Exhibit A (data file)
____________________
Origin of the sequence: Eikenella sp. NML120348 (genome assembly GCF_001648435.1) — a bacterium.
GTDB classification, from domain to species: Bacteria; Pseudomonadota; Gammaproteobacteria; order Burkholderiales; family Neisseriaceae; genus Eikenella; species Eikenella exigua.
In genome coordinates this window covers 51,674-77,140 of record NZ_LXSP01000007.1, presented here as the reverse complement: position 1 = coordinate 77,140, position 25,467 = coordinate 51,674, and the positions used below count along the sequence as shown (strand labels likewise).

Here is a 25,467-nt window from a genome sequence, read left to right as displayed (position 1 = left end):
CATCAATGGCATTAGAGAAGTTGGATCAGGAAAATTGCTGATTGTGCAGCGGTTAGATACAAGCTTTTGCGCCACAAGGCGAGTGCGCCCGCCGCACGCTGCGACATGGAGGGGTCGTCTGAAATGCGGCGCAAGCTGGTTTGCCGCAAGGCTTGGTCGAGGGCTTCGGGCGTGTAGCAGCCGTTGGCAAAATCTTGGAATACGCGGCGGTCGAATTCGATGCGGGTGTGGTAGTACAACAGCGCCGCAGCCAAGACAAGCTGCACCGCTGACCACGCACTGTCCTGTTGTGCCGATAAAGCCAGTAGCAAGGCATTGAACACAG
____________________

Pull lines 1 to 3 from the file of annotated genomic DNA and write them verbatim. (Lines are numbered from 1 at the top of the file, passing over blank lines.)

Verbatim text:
Origin of the sequence: Eikenella sp. NML120348 (genome assembly GCF_001648435.1) — a bacterium.
GTDB classification, from domain to species: Bacteria; Pseudomonadota; Gammaproteobacteria; order Burkholderiales; family Neisseriaceae; genus Eikenella; species Eikenella exigua.
In genome coordinates this window covers 51,674-77,140 of record NZ_LXSP01000007.1, presented here as the reverse complement: position 1 = coordinate 77,140, position 25,467 = coordinate 51,674, and the positions used below count along the sequence as shown (strand labels likewise).